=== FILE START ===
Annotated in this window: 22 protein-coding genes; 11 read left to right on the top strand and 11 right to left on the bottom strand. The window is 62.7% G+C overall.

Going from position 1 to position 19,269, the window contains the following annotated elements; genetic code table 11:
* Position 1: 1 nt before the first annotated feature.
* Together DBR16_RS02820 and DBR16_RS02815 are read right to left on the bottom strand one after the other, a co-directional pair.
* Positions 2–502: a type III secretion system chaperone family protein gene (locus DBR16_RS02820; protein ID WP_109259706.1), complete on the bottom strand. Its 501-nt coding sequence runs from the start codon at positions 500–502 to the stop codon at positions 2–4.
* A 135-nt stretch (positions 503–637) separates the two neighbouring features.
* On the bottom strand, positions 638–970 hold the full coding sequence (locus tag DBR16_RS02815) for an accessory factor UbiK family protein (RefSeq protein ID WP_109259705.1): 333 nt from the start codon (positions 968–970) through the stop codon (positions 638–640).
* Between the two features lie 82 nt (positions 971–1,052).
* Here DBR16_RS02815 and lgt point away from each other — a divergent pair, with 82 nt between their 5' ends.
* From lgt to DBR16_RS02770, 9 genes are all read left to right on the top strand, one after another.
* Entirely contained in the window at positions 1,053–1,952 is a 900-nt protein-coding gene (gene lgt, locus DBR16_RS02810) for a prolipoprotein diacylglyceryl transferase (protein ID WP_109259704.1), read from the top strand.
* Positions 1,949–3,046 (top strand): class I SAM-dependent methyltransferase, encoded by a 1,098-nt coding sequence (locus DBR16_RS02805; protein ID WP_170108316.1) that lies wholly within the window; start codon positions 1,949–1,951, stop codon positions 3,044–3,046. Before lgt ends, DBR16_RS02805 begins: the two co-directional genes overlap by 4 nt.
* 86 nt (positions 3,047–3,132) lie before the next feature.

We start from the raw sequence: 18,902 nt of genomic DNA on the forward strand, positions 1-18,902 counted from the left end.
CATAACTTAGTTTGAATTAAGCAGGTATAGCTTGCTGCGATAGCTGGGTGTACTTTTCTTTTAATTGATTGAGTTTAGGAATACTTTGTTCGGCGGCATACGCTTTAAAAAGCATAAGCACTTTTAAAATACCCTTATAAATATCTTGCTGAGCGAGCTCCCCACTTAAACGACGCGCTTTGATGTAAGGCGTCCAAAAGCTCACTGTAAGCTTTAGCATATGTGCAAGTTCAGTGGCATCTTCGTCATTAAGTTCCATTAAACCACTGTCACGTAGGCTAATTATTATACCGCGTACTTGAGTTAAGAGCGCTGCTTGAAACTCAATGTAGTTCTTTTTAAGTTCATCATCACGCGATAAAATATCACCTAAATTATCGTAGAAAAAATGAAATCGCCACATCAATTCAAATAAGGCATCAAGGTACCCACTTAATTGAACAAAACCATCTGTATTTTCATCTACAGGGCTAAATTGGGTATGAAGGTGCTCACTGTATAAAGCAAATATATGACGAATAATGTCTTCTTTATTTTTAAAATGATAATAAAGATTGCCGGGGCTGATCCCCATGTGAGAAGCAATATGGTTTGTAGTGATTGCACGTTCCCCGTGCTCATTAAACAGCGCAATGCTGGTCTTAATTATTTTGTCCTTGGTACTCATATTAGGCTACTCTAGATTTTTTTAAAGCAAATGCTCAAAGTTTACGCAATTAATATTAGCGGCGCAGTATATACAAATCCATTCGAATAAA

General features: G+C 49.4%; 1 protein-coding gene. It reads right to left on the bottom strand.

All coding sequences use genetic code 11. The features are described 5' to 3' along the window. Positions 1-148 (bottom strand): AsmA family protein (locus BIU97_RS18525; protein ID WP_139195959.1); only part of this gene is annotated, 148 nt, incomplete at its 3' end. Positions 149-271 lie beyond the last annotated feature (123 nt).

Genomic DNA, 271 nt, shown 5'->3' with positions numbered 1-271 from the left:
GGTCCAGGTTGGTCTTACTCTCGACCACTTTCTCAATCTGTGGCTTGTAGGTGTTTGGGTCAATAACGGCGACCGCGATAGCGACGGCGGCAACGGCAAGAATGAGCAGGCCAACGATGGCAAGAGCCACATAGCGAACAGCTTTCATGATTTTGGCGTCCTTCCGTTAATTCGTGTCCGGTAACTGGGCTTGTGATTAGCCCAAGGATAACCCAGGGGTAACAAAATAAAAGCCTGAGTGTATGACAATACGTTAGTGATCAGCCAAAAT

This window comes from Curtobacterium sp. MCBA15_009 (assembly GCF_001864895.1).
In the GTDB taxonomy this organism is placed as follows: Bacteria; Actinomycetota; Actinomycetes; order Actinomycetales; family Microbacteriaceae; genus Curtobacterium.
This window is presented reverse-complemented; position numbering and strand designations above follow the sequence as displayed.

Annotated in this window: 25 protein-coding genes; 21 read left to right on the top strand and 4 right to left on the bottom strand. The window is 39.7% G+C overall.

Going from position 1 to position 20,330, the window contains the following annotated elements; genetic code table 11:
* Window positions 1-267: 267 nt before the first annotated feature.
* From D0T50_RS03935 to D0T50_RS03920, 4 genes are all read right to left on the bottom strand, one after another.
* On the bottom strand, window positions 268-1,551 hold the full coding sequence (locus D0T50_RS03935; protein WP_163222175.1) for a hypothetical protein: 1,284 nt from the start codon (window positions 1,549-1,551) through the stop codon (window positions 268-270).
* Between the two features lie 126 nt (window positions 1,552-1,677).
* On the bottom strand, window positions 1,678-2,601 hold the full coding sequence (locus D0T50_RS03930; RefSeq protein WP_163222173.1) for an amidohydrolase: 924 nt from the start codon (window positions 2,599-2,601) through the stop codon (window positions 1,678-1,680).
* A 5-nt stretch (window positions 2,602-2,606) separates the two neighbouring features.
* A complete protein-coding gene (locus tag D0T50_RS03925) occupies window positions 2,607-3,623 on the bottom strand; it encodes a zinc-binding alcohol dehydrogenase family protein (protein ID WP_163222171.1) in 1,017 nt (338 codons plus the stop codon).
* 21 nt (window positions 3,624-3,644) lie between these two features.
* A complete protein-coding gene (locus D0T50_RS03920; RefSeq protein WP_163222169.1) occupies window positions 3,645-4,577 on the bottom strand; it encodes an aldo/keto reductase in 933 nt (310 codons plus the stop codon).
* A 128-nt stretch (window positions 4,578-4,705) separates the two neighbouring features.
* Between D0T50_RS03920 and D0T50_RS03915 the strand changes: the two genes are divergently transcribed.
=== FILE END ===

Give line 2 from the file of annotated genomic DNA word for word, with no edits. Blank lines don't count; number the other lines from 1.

Going from position 1 to position 19,269, the window contains the following annotated elements; genetic code table 11: